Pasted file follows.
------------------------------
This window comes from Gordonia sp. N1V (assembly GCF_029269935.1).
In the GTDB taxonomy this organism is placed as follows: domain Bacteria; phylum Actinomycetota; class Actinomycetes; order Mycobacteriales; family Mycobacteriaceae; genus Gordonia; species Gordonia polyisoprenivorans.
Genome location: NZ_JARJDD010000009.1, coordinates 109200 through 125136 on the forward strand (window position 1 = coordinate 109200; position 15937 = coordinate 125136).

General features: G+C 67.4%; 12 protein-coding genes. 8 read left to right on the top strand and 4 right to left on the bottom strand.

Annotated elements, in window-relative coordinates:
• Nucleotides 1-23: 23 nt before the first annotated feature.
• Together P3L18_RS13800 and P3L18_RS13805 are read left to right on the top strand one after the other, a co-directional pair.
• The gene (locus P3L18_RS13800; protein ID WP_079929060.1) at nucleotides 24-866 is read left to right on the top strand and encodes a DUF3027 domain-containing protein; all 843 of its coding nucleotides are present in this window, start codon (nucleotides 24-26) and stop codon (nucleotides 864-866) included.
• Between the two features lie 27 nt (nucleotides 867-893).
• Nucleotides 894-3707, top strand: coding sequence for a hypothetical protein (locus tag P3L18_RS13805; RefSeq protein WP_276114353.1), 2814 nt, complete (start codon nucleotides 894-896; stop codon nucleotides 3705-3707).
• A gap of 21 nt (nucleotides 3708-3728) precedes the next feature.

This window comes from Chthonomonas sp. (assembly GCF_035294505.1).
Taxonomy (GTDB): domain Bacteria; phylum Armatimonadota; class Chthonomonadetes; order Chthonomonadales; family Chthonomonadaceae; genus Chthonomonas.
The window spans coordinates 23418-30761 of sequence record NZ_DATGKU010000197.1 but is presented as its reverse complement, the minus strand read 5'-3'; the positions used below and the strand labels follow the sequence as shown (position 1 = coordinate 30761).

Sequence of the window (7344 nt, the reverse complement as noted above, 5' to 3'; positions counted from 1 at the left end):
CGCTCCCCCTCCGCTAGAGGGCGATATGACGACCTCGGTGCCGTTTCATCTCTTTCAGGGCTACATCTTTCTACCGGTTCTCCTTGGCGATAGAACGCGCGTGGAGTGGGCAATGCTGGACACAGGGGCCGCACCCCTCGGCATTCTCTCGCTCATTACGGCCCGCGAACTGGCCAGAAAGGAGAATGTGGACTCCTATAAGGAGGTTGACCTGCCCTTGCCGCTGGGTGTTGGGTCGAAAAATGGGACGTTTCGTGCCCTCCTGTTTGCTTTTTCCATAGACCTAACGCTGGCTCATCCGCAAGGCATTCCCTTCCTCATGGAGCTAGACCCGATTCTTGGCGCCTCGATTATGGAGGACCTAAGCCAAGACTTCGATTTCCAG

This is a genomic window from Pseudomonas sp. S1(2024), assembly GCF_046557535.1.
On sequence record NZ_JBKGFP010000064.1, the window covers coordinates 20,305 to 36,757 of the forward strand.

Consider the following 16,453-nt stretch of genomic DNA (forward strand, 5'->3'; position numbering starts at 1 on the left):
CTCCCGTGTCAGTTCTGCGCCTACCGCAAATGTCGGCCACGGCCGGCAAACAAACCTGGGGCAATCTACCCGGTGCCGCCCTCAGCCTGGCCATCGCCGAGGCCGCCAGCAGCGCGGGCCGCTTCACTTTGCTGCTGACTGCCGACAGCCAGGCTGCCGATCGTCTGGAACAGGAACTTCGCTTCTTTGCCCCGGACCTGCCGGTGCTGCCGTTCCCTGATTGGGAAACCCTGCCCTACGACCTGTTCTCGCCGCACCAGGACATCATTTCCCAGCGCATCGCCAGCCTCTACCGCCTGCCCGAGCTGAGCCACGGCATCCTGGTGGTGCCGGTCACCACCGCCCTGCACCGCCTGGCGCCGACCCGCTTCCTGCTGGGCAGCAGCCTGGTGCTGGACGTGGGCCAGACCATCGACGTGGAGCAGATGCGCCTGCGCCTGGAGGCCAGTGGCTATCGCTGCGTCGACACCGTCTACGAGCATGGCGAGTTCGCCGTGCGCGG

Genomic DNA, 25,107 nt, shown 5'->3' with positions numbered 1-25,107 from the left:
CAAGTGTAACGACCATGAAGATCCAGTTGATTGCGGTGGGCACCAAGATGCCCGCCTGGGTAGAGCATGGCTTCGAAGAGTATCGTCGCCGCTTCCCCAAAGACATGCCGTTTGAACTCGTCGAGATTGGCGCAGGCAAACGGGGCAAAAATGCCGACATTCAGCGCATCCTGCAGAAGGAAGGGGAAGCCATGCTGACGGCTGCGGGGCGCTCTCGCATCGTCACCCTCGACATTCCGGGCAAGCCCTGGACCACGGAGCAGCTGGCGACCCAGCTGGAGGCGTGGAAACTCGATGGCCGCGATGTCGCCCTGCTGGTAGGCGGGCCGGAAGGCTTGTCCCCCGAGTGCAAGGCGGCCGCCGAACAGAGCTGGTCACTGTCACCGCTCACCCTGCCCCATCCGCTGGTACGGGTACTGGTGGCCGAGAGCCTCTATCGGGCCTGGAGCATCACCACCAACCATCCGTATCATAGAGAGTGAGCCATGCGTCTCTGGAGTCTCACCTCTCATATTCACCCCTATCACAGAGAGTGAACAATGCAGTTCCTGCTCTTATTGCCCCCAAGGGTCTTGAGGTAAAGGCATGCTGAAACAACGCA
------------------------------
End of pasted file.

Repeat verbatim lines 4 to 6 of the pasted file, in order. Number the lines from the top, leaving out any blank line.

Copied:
General features: G+C 67.4%; 12 protein-coding genes. 8 read left to right on the top strand and 4 right to left on the bottom strand.

Annotated elements, in window-relative coordinates:
• Nucleotides 1-23: 23 nt before the first annotated feature.